Unfinished Film, 2015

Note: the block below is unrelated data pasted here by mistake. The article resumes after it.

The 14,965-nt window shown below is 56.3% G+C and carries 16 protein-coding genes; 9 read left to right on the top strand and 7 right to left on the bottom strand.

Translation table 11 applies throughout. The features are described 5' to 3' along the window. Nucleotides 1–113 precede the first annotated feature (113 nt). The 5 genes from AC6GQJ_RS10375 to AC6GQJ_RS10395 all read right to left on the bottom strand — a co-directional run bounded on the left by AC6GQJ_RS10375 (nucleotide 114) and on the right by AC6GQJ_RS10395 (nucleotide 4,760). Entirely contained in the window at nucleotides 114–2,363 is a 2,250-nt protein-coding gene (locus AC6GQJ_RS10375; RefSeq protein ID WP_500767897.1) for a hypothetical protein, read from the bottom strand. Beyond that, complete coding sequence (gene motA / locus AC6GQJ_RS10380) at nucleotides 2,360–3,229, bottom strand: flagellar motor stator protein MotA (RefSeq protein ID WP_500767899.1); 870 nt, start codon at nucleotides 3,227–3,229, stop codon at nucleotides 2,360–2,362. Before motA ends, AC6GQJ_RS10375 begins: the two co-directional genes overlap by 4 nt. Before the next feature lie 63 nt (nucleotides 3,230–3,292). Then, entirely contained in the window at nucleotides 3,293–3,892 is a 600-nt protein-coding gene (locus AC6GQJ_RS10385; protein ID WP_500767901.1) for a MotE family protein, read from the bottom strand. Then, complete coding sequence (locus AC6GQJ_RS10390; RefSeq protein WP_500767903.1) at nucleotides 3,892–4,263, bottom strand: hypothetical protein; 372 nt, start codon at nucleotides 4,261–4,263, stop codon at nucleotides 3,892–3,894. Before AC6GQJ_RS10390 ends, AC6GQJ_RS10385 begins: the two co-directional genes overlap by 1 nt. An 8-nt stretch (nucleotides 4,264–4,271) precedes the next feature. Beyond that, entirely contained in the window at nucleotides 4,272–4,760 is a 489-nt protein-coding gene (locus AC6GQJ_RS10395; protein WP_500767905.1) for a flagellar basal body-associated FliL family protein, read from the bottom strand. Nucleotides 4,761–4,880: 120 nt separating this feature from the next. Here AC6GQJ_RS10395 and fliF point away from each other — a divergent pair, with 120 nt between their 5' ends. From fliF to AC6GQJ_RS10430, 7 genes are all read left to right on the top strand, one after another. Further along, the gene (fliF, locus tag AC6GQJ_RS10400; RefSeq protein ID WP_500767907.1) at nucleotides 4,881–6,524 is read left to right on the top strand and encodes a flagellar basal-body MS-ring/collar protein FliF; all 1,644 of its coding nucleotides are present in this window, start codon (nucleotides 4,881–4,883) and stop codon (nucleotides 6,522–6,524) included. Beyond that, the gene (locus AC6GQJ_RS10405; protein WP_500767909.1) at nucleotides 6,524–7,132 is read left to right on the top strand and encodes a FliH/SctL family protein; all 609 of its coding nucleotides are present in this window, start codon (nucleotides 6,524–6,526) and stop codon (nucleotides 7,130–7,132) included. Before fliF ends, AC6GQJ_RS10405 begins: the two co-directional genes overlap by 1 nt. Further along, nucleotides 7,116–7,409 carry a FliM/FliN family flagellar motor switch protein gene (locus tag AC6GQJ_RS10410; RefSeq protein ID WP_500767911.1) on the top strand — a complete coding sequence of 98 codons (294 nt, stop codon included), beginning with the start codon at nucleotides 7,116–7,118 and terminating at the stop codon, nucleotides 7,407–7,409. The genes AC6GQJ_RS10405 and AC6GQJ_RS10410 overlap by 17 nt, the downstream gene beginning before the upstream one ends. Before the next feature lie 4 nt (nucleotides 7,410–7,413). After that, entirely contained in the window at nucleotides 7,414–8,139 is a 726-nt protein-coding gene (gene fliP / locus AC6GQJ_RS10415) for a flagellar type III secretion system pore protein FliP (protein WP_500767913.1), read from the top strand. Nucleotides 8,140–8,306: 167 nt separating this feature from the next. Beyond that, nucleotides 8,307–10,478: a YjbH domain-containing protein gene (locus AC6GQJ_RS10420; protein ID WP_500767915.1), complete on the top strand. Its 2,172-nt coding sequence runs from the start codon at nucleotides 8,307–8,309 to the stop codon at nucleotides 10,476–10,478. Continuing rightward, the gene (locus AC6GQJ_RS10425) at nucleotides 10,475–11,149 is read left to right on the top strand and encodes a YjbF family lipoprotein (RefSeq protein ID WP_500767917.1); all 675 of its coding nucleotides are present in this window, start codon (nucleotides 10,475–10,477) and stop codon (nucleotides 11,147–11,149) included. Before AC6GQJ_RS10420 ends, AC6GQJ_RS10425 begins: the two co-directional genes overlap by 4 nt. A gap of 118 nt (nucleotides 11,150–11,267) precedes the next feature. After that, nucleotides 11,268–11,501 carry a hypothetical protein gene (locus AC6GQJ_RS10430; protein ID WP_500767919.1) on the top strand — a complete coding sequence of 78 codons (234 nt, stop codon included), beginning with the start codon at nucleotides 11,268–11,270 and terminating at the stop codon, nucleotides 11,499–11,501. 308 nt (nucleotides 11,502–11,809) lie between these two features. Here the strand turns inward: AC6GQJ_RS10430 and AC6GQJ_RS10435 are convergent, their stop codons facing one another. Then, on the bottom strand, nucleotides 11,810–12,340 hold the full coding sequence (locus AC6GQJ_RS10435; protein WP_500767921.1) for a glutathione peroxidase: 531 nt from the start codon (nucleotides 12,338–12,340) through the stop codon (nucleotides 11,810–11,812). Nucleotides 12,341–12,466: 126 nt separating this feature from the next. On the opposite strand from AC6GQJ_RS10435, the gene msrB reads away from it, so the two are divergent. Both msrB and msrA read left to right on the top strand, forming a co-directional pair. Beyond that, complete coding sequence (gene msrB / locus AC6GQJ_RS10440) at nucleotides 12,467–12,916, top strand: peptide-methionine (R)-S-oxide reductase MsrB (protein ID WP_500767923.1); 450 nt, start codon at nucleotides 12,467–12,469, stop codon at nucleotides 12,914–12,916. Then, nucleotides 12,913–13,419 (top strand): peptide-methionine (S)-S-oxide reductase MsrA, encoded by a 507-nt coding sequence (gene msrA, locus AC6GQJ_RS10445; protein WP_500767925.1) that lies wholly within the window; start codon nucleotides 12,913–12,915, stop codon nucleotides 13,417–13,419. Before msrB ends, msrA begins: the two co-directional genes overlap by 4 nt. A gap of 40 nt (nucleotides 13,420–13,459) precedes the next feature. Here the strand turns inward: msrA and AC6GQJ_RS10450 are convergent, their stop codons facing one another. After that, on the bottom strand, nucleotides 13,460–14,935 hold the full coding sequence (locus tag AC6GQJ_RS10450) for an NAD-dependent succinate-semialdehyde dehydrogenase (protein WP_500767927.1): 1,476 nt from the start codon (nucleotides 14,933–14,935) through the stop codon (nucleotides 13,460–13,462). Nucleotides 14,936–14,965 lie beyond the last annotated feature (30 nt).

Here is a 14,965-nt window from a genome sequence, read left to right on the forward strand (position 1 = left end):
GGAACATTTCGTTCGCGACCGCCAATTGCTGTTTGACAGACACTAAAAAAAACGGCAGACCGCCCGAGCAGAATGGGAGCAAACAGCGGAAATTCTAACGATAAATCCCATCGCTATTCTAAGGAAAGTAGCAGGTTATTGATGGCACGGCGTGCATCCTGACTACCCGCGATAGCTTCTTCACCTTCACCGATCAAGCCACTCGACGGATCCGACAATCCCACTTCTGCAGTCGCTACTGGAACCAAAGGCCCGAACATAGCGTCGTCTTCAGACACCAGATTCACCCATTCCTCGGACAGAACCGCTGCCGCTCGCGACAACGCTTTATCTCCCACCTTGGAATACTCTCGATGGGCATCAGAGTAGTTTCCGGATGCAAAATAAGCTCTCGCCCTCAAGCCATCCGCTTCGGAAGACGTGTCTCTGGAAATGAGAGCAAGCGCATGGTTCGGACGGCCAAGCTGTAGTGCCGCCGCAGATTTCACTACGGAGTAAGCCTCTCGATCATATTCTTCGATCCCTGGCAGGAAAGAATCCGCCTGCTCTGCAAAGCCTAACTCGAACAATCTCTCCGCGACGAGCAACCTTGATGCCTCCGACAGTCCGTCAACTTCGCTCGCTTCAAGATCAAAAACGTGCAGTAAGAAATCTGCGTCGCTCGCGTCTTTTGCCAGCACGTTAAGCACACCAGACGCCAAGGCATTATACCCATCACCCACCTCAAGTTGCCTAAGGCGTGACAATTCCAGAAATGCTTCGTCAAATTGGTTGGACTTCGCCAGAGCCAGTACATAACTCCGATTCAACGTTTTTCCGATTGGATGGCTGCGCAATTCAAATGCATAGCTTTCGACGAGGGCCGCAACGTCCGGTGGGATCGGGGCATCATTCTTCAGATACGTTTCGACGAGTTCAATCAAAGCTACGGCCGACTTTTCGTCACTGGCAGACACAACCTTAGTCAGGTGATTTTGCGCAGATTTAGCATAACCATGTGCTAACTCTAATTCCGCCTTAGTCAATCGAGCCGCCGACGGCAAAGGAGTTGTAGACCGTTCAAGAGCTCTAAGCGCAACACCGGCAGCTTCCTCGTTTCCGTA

A girl talks on the telephone, a car drives by, a young man has an epileptic fit, a tram slowly turns at a crossroads, a panorama of the city by night pans from left to right. For much of the time we observe characters who are going somewhere or sitting and chatting with one another. Sometimes, the film speeds up its tempo and becomes like a teaser for itself; sometimes it slows down, and we see long, static shots – the movement of life in real time. Modern history, with all its attention to detail and the rituals of everyday routine, always remains in focus in this film shot without a script, by chance. A direct angle, a medium-shot, but more often a long shot, the interspersing of long and short episodes, an uneven rhythm. In this film, there is no classical narrative, all is as if it had been assembled from chance scenes with no unambiguous links between them. We never find out where the characters are going, or what their aims are, but we do see how an implicit sense of alarm is concealed behind all their simple actions and movements. Unfinished Film can be interpreted as a re-enactment of the everyday life of the noughties.